Again! The results might be chaotic but the rules by which they are governed are undoubtedly tied to the systemic depth of the options available. And the sandbox supports these options/choices further enhancing the feeling of “freedom” or as we like to call it “player agency”.

Traditionally we like to conceptualize choices as being a chain of decisions that lead to effects.

But the truth is that instead of looking at things as a finite chain of choice in fact the entire system is cyclical. More than often if we examine our choices we will notice that we have a tendency to repeat them, or at least choose between similar things.

The Choice Wheel

Conceptually we are sitting in the middle of a circle surrounded by a finite number of options/choices.

Choosing one option simply takes us into a difference circle of choice.

This reveals the cyclical nature of choice. We get to build a tapestry of choices that create effects that lead to the same set of choices but in different configurations.

Exploring the depth of this systemic framework leads to an emergent narrative that is personal to whoever experiences it.

The Carrot and the Stick

However, having players explore this set of interactions for the sake of just exploration is generally a hard thing to do since people are generally lazy, unless stimulated somehow by “treats”.

Having a good set of systems interacting with each other is great but the player needs a reason to do so.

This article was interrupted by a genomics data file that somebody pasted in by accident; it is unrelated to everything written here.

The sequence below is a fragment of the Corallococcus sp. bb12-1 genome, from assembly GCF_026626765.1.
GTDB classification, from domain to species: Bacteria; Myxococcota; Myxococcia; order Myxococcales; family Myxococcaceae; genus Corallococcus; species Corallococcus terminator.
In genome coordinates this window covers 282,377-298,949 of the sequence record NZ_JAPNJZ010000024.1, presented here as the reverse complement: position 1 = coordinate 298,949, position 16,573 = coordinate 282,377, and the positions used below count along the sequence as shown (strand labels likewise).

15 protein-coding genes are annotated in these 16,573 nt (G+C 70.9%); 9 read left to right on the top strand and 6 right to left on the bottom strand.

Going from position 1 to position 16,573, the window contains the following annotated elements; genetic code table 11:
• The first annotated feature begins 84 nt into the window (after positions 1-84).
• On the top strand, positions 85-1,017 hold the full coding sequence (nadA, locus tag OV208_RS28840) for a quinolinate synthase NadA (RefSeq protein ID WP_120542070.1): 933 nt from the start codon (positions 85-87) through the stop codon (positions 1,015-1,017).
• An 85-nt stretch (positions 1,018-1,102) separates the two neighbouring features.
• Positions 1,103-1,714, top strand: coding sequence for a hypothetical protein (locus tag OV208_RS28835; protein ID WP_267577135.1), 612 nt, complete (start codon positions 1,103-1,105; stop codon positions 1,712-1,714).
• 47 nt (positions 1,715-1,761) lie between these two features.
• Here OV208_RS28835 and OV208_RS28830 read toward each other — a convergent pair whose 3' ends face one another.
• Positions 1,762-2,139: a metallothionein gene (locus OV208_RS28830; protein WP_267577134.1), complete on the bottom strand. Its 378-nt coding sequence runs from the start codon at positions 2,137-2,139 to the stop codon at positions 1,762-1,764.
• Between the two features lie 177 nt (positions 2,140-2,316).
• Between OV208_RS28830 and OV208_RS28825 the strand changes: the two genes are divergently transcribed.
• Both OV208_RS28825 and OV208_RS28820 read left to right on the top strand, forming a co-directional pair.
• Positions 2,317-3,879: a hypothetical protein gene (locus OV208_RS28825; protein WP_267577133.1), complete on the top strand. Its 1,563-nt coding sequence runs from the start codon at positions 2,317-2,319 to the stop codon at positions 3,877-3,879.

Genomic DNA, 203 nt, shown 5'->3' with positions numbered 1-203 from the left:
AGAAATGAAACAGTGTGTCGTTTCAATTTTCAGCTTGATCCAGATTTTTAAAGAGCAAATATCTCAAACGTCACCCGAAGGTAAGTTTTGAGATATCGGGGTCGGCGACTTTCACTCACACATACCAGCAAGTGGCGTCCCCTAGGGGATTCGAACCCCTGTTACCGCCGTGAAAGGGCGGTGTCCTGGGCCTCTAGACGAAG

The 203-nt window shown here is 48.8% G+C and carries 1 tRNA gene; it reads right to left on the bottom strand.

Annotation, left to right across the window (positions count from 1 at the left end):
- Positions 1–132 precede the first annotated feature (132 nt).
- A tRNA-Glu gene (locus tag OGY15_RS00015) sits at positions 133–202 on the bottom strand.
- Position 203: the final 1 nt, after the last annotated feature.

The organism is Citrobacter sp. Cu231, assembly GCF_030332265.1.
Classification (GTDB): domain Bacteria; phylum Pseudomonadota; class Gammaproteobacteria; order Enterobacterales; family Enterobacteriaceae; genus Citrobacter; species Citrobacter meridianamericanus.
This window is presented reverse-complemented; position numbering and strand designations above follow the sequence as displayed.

So what we can generally do is associate a goal with the player progression, giving them a target that they need to “resolve”.

And we lock it behind the Solution possibility space. If the player wants to complete the goal he needs to interact with the possibility space.

This means that ultimately the goal itself does not matter (although it does) as long as the player is “tricked” into discovering the complexities of the solution possibility space.

The purpose is not to facilitate the completion of the Goal, but to allow the player to spend as much time as possible in experimenting with solutions and discovering the complexity of the systems.

The Player Gets lost in playing the game voluntarily by interacting with the systems even without an arbitrarily imposed goal. Curiosity is the key here.

And in time the presence or absence of a task becomes a secondary concern since the player is more interested in exploring the system interactions and the anecdotes that come out of this experience.

The player gets to play the game for the sake of play rather than from following directions. True independence.

If you would allow me to make a parallel, the goals act as training wheels for the player, allowing him to catch the taste of the tapestry before wholeheartedly surrendering himself to it.

Games like Death Stranding and GTA Online do this very well, although in very different ways.

Gameplay Styles

Gameplay Styles

Usually players will default to a set of choices within that possibility space, and will articulate those choices into what we like to call gameplay styles.

Gameplay styles have been associated to player typologies and games have tried to build gameplay styles based on those typologies, however the truth is that gameplay styles are not defined by typologies.

Player preferences dictate what those choices might be, however the choices themselves are dictated by the developers.

In general early games were built around a simple set of rules that would qualify as a gameplay style. There would be some flexibility within it to define how you could play it differently depending on circumstances but usually stepping outside the limits of those rules would lead to a hard fail.

Some hybrid games attempted to facilitate multiple gameplay styles but ultimately transitioning between them meant failing at one or the other.

Fundamentally a fail state exists between two playstyles as a consequence of them being considered as completely different from each other.

However this is not entirely true.